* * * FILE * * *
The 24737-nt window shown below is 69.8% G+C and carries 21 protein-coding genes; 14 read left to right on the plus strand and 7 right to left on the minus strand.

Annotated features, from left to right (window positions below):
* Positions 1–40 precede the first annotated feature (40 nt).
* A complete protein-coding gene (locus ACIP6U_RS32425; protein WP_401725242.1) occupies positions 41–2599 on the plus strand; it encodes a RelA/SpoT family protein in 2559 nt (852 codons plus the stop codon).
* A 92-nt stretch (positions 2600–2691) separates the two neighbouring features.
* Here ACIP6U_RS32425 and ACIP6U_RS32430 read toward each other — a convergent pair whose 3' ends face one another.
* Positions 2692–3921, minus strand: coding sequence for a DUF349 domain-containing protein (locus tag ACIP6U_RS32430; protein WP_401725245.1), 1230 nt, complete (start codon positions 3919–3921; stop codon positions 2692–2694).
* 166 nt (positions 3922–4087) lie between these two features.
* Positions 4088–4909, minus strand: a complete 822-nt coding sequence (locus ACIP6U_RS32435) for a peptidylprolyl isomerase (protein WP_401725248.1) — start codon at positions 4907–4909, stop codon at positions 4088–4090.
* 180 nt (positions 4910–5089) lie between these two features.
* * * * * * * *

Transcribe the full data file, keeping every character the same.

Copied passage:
The 24737-nt window shown below is 69.8% G+C and carries 21 protein-coding genes; 14 read left to right on the plus strand and 7 right to left on the minus strand.

Annotated features, from left to right (window positions below):
* Positions 1–40 precede the first annotated feature (40 nt).
* A complete protein-coding gene (locus ACIP6U_RS32425; protein WP_401725242.1) occupies positions 41–2599 on the plus strand; it encodes a RelA/SpoT family protein in 2559 nt (852 codons plus the stop codon).
* A 92-nt stretch (positions 2600–2691) separates the two neighbouring features.
* Here ACIP6U_RS32425 and ACIP6U_RS32430 read toward each other — a convergent pair whose 3' ends face one another.
* Positions 2692–3921, minus strand: coding sequence for a DUF349 domain-containing protein (locus tag ACIP6U_RS32430; protein WP_401725245.1), 1230 nt, complete (start codon positions 3919–3921; stop codon positions 2692–2694).
* 166 nt (positions 3922–4087) lie between these two features.
* Positions 4088–4909, minus strand: a complete 822-nt coding sequence (locus ACIP6U_RS32435) for a peptidylprolyl isomerase (protein WP_401725248.1) — start codon at positions 4907–4909, stop codon at positions 4088–4090.
* 180 nt (positions 4910–5089) lie between these two features.